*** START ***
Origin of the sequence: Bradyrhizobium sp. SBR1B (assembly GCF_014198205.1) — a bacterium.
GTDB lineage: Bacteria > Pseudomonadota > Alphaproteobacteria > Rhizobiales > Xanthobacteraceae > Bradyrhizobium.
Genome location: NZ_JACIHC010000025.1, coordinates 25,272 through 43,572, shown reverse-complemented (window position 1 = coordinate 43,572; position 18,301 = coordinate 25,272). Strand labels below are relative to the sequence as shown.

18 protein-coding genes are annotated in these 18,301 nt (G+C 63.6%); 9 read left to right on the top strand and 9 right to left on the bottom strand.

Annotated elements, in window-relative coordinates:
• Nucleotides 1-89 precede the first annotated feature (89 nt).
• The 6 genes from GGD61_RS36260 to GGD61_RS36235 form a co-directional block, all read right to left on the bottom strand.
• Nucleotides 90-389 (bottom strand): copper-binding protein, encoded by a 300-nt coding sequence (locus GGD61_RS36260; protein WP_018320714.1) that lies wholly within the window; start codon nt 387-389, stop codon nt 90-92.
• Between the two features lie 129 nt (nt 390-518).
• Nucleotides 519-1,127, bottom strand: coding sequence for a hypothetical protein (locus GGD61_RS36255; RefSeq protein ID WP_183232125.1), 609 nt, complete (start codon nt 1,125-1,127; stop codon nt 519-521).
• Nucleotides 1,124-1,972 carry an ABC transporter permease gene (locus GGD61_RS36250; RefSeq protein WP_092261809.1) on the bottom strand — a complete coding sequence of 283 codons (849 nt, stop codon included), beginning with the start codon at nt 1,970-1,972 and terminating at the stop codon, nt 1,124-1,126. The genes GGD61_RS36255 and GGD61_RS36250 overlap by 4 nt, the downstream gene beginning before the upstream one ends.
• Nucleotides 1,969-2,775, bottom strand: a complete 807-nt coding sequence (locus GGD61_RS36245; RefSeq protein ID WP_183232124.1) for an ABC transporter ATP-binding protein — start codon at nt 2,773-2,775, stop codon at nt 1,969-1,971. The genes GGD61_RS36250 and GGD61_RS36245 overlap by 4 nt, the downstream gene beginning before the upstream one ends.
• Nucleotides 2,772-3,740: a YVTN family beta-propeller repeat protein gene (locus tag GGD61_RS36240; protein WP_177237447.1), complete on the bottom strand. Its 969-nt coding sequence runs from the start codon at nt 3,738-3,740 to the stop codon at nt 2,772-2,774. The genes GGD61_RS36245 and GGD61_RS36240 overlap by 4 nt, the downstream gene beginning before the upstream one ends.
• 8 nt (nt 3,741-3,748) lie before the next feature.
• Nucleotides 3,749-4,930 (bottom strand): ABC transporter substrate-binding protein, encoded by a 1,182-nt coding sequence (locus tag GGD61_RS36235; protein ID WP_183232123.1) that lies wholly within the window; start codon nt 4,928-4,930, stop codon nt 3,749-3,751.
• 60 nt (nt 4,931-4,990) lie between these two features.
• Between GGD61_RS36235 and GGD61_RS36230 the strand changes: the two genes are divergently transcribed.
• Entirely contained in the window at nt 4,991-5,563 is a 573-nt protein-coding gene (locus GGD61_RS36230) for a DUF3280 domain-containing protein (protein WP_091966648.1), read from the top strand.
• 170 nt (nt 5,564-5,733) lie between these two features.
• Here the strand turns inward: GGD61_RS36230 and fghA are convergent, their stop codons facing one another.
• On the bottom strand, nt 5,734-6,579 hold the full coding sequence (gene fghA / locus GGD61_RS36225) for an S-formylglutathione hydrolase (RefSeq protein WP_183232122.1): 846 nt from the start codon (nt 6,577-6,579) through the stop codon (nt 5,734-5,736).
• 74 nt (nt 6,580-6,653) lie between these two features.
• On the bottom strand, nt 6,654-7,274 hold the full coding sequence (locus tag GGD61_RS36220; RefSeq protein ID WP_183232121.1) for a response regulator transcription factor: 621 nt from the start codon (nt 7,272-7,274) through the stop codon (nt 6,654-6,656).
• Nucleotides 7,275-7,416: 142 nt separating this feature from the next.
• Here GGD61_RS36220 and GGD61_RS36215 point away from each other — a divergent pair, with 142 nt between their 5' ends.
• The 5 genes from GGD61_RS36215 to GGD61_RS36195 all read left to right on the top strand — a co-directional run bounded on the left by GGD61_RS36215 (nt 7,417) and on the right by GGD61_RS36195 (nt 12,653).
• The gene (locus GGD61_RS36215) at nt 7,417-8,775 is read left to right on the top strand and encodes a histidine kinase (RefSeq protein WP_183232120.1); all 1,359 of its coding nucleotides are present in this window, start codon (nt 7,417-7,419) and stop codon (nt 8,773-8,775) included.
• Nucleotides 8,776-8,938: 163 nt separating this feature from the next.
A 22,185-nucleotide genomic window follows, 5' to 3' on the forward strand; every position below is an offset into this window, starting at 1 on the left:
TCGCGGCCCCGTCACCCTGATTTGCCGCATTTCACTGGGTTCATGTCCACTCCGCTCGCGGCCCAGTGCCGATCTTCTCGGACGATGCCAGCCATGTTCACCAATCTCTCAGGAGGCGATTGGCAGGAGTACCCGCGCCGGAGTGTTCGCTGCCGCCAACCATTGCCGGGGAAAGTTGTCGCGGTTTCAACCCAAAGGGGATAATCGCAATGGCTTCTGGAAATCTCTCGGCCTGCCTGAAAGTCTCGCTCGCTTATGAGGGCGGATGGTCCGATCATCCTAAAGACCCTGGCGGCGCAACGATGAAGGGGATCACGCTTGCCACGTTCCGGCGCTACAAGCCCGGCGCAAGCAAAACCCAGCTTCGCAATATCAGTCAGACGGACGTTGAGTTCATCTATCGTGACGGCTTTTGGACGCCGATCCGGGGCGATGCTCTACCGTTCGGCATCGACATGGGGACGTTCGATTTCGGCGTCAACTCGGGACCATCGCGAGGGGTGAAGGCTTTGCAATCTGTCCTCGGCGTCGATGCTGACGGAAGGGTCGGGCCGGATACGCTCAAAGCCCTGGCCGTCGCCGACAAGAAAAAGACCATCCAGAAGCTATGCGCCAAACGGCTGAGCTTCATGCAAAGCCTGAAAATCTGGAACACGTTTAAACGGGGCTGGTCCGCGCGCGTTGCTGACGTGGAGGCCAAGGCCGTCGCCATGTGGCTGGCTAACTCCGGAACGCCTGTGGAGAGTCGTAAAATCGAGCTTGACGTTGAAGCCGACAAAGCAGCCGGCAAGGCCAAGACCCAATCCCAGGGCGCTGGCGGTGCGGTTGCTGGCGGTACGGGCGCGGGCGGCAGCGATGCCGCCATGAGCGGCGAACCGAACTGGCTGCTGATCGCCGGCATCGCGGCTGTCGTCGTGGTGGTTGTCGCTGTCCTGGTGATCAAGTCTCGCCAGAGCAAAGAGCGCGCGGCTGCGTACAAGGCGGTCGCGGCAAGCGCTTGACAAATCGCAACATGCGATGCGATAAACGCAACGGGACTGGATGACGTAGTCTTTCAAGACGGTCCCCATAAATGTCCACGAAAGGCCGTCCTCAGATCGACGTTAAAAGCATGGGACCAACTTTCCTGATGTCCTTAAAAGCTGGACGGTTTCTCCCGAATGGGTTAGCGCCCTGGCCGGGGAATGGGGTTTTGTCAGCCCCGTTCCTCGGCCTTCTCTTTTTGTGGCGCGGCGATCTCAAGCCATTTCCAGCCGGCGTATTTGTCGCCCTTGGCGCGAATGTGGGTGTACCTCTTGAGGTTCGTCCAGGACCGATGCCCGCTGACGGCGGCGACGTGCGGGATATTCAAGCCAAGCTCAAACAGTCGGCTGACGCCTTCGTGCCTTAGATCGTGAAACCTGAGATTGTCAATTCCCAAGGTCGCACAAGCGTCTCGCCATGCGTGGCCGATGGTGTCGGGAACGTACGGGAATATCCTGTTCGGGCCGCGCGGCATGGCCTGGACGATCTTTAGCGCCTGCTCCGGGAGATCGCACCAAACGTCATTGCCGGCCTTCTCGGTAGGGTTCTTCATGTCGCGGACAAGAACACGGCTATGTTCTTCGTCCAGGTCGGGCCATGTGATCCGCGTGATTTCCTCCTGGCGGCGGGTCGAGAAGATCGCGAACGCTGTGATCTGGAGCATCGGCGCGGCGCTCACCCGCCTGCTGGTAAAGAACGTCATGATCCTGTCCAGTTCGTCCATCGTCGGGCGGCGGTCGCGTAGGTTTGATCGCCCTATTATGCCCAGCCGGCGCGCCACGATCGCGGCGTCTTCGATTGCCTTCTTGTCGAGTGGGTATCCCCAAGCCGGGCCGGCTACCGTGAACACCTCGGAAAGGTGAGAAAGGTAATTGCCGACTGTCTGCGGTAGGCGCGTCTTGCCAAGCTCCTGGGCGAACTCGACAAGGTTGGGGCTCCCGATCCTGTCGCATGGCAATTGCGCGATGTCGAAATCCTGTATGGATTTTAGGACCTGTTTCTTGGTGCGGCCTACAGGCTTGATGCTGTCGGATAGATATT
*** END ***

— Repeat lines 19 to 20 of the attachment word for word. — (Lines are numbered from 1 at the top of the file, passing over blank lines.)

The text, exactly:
• 170 nt (nt 5,564-5,733) lie between these two features.
• Here the strand turns inward: GGD61_RS36230 and fghA are convergent, their stop codons facing one another.